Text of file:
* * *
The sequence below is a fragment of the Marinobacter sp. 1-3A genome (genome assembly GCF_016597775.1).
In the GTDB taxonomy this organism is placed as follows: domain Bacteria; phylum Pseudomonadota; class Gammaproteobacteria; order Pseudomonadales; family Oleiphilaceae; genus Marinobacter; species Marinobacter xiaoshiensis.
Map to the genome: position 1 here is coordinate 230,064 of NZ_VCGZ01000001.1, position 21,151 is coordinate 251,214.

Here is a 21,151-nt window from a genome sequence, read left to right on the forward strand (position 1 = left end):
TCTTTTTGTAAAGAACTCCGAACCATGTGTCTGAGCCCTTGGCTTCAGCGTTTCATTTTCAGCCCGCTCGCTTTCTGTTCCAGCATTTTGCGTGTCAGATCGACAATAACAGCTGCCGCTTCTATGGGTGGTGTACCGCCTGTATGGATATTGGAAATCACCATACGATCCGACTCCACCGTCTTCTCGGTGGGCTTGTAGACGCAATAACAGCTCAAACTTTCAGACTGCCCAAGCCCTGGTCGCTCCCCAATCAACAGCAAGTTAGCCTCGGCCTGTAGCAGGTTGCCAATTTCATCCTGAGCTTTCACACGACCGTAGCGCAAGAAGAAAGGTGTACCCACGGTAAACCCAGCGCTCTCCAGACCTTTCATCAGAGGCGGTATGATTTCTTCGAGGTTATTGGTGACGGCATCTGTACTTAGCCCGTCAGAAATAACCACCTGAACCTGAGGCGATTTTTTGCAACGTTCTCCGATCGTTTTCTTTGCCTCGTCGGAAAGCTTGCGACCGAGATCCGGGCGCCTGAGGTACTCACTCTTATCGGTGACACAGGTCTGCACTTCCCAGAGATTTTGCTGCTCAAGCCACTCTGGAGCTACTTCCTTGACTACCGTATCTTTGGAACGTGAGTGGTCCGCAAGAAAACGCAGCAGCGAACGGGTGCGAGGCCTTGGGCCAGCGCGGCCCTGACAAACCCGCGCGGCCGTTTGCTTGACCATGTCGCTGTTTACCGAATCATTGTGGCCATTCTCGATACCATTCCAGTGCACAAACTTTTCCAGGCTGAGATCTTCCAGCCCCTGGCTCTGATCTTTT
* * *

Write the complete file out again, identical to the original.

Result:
The sequence below is a fragment of the Marinobacter sp. 1-3A genome (genome assembly GCF_016597775.1).
In the GTDB taxonomy this organism is placed as follows: domain Bacteria; phylum Pseudomonadota; class Gammaproteobacteria; order Pseudomonadales; family Oleiphilaceae; genus Marinobacter; species Marinobacter xiaoshiensis.
Map to the genome: position 1 here is coordinate 230,064 of NZ_VCGZ01000001.1, position 21,151 is coordinate 251,214.

Here is a 21,151-nt window from a genome sequence, read left to right on the forward strand (position 1 = left end):
TCTTTTTGTAAAGAACTCCGAACCATGTGTCTGAGCCCTTGGCTTCAGCGTTTCATTTTCAGCCCGCTCGCTTTCTGTTCCAGCATTTTGCGTGTCAGATCGACAATAACAGCTGCCGCTTCTATGGGTGGTGTACCGCCTGTATGGATATTGGAAATCACCATACGATCCGACTCCACCGTCTTCTCGGTGGGCTTGTAGACGCAATAACAGCTCAAACTTTCAGACTGCCCAAGCCCTGGTCGCTCCCCAATCAACAGCAAGTTAGCCTCGGCCTGTAGCAGGTTGCCAATTTCATCCTGAGCTTTCACACGACCGTAGCGCAAGAAGAAAGGTGTACCCACGGTAAACCCAGCGCTCTCCAGACCTTTCATCAGAGGCGGTATGATTTCTTCGAGGTTATTGGTGACGGCATCTGTACTTAGCCCGTCAGAAATAACCACCTGAACCTGAGGCGATTTTTTGCAACGTTCTCCGATCGTTTTCTTTGCCTCGTCGGAAAGCTTGCGACCGAGATCCGGGCGCCTGAGGTACTCACTCTTATCGGTGACACAGGTCTGCACTTCCCAGAGATTTTGCTGCTCAAGCCACTCTGGAGCTACTTCCTTGACTACCGTATCTTTGGAACGTGAGTGGTCCGCAAGAAAACGCAGCAGCGAACGGGTGCGAGGCCTTGGGCCAGCGCGGCCCTGACAAACCCGCGCGGCCGTTTGCTTGACCATGTCGCTGTTTACCGAATCATTGTGGCCATTCTCGATACCATTCCAGTGCACAAACTTTTCCAGGCTGAGATCTTCCAGCCCCTGGCTCTGATCTTTT